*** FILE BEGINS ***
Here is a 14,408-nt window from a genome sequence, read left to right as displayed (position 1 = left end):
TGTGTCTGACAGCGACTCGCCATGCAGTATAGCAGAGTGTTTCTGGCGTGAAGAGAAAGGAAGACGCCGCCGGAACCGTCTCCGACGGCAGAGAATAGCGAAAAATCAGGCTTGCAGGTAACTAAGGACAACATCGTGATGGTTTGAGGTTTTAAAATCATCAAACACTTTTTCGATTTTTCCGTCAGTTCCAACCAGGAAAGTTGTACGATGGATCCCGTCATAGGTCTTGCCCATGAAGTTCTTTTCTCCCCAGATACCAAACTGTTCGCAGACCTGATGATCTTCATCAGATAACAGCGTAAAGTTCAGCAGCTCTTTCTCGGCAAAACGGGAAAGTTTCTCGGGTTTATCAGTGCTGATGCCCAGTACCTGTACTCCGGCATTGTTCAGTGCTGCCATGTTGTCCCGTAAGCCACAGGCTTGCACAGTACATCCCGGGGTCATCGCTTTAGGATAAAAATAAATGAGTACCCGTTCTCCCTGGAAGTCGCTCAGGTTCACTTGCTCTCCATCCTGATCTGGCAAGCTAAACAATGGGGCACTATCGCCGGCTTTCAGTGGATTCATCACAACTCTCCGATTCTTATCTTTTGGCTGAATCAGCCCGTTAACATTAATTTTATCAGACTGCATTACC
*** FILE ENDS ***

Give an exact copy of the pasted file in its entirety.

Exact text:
Here is a 14,408-nt window from a genome sequence, read left to right as displayed (position 1 = left end):
TGTGTCTGACAGCGACTCGCCATGCAGTATAGCAGAGTGTTTCTGGCGTGAAGAGAAAGGAAGACGCCGCCGGAACCGTCTCCGACGGCAGAGAATAGCGAAAAATCAGGCTTGCAGGTAACTAAGGACAACATCGTGATGGTTTGAGGTTTTAAAATCATCAAACACTTTTTCGATTTTTCCGTCAGTTCCAACCAGGAAAGTTGTACGATGGATCCCGTCATAGGTCTTGCCCATGAAGTTCTTTTCTCCCCAGATACCAAACTGTTCGCAGACCTGATGATCTTCATCAGATAACAGCGTAAAGTTCAGCAGCTCTTTCTCGGCAAAACGGGAAAGTTTCTCGGGTTTATCAGTGCTGATGCCCAGTACCTGTACTCCGGCATTGTTCAGTGCTGCCATGTTGTCCCGTAAGCCACAGGCTTGCACAGTACATCCCGGGGTCATCGCTTTAGGATAAAAATAAATGAGTACCCGTTCTCCCTGGAAGTCGCTCAGGTTCACTTGCTCTCCATCCTGATCTGGCAAGCTAAACAATGGGGCACTATCGCCGGCTTTCAGTGGATTCATCACAACTCTCCGATTCTTATCTTTTGGCTGAATCAGCCCGTTAACATTAATTTTATCAGACTGCATTACC